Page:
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LONG ISLAND: Bishop sees signs of hope despite conflict

By Mary Frances Schjonberg
12/3/2006

Long Island Bishop Orris Walker  

 
[Episcopal News Service]  The Episcopal Diocese of Long Island, meeting November 10-11 in its 140th annual convention, received a written report form Bishop Orris Walker outlining the signs of hope he sees in the diocese and the Anglican Communion.

Walker made his report in writing to allow Bishop Suffragan Rodney Michel to be the convention's speaker.

After describing the growth of a number of diocesan ministries, Walker reported that one diocesan congregation, St. James in Elmhurst, New York, is "in revolt against the Episcopal Church" and that the diocesan chancellor is working to resolve the ensuing conflict.

Walker said that the election of Katharine Jefferts Schori as the 26th Presiding Bishop and Bonnie Anderson as the president of the House of Deputies during the June General Convention "represented hope that the stained glass ceiling was being shattered in new and unperceivable ways."

"It was a joy to be an Episcopalian," he said.

The diocese is moving forward in mission, Walker said. "I call upon you to continue your work in congregational transformation and to remain true to our goal of becoming a Mission Minded Diocese," he said. "So many of you are providing ministries of hospitality by feeding the hungry, providing places for those without shelter to have a night's rest, offering clothing and school supplies and opening yourselves to community meetings, tutoring, and twelve-step meetings. I applaud these important ministries and urge you to explore including a justice and advocacy component to your provision of direct service."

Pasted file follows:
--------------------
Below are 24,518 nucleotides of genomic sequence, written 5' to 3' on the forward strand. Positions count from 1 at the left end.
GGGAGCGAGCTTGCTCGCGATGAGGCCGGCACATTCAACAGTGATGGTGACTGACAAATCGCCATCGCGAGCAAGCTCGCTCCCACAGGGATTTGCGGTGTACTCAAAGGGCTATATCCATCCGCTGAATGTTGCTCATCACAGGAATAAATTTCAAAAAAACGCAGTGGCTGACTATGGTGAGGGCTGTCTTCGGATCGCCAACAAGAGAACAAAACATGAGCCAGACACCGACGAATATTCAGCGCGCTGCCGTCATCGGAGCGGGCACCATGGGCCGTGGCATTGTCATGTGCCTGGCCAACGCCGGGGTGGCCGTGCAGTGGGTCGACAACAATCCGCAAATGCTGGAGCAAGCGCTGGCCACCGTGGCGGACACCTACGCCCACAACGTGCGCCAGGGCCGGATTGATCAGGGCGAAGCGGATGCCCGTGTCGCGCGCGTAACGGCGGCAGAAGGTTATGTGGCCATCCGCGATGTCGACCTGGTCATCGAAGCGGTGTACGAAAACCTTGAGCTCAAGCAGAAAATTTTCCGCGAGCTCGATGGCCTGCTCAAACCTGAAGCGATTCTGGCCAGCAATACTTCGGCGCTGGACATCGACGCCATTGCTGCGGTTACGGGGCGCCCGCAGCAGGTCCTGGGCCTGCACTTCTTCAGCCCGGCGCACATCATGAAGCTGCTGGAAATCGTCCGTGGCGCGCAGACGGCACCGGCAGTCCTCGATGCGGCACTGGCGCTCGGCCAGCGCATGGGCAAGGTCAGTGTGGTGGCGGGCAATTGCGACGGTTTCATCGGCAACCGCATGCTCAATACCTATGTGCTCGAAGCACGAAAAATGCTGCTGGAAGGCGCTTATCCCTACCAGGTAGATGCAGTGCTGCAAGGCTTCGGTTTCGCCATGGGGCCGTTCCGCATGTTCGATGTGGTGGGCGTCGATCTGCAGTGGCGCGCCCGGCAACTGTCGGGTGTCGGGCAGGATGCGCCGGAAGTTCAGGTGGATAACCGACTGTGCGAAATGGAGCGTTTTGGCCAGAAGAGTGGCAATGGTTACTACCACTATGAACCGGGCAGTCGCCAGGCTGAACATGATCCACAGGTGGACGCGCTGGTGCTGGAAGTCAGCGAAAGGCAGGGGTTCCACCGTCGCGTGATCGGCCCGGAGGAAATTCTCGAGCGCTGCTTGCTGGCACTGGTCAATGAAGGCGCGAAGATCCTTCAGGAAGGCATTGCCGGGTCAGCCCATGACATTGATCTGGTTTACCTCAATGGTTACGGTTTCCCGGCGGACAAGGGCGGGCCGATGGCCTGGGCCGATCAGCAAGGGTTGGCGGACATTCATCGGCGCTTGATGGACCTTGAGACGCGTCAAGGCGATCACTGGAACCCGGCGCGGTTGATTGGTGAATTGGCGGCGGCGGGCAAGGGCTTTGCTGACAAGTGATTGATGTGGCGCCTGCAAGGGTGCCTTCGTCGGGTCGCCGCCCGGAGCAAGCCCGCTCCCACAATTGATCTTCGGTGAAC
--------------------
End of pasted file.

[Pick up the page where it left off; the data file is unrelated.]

He also called upon the diocese to support the Millennium Development Goals, to become a "green" diocese, to practice good stewardship, to minister to the growing Hispanic presence in the diocese, to look for new mission partnerships, and "to respect the opinions of all and to love all, making sure that there is a seat at the Eucharistic banquet table for all."

Neither Walker's nor Michel's address have yet been posted on the diocese's website.

The convention approved resolutions to:

  • declare four congregations extinct because they have been previously closed;
  • set a 2007 clergy compensation schedule whose base cash salary will range from $34,110 to $40,132;
  • rescind a long-standing convention action that required the diocese to pay pension assessments, and then charge the congregation, on behalf of clergy whose congregation had not made those payments for six months or longer; and
  • change the vehicle for meeting diocesan requirements for housing equity allowances for clergy.

The complete texts of the resolutions are available here.

The Diocese of Long Island comprises about 56,100 Episcopalians worshipping in 146 congregations.